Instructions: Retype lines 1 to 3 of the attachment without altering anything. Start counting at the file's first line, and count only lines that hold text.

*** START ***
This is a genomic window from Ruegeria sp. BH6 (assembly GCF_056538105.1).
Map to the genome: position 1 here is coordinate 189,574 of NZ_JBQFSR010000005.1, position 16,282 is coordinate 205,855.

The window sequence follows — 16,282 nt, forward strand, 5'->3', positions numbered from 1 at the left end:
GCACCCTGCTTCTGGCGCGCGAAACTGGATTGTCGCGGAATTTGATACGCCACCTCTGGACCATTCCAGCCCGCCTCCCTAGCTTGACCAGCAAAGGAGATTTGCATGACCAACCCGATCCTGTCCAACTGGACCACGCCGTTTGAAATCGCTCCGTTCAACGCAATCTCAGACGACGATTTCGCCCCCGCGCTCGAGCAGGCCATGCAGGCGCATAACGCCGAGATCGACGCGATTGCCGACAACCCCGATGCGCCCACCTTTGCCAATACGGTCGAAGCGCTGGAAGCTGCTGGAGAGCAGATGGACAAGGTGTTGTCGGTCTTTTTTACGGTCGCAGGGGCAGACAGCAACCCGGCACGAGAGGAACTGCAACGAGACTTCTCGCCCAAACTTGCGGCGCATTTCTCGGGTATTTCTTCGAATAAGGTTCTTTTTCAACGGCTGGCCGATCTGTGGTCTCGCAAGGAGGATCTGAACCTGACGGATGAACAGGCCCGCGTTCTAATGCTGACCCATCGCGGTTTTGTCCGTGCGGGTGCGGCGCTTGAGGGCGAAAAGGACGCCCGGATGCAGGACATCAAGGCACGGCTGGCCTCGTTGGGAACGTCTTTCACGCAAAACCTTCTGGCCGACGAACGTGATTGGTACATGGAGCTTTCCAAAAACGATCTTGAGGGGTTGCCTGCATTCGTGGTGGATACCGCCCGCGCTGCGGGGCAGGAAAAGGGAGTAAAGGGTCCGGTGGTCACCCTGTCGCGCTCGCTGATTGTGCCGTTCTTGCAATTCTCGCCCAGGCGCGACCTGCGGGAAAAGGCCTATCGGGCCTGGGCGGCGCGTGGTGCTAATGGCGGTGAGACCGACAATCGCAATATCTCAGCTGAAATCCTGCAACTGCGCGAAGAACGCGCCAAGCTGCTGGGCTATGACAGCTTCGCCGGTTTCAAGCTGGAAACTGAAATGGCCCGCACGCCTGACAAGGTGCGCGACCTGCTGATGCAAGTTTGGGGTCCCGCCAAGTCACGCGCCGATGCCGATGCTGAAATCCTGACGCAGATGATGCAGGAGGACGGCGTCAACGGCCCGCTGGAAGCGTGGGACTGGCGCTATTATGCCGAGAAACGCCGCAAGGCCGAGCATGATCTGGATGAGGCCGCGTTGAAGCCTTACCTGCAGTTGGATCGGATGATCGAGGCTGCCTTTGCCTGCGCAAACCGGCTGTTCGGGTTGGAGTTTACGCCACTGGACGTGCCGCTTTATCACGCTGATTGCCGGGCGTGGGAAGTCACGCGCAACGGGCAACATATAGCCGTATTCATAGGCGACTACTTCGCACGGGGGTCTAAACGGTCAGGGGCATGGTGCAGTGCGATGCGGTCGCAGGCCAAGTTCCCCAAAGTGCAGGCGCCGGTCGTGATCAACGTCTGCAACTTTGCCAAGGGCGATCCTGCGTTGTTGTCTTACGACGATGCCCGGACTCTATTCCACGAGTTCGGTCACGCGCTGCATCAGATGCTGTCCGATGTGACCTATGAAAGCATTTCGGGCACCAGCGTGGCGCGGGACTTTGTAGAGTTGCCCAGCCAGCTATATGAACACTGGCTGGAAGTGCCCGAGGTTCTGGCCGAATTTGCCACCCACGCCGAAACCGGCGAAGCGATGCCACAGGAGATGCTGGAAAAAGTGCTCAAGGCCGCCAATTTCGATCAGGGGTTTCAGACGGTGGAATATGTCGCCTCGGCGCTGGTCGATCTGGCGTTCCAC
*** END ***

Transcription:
This is a genomic window from Ruegeria sp. BH6 (assembly GCF_056538105.1).
Map to the genome: position 1 here is coordinate 189,574 of NZ_JBQFSR010000005.1, position 16,282 is coordinate 205,855.

The window sequence follows — 16,282 nt, forward strand, 5'->3', positions numbered from 1 at the left end: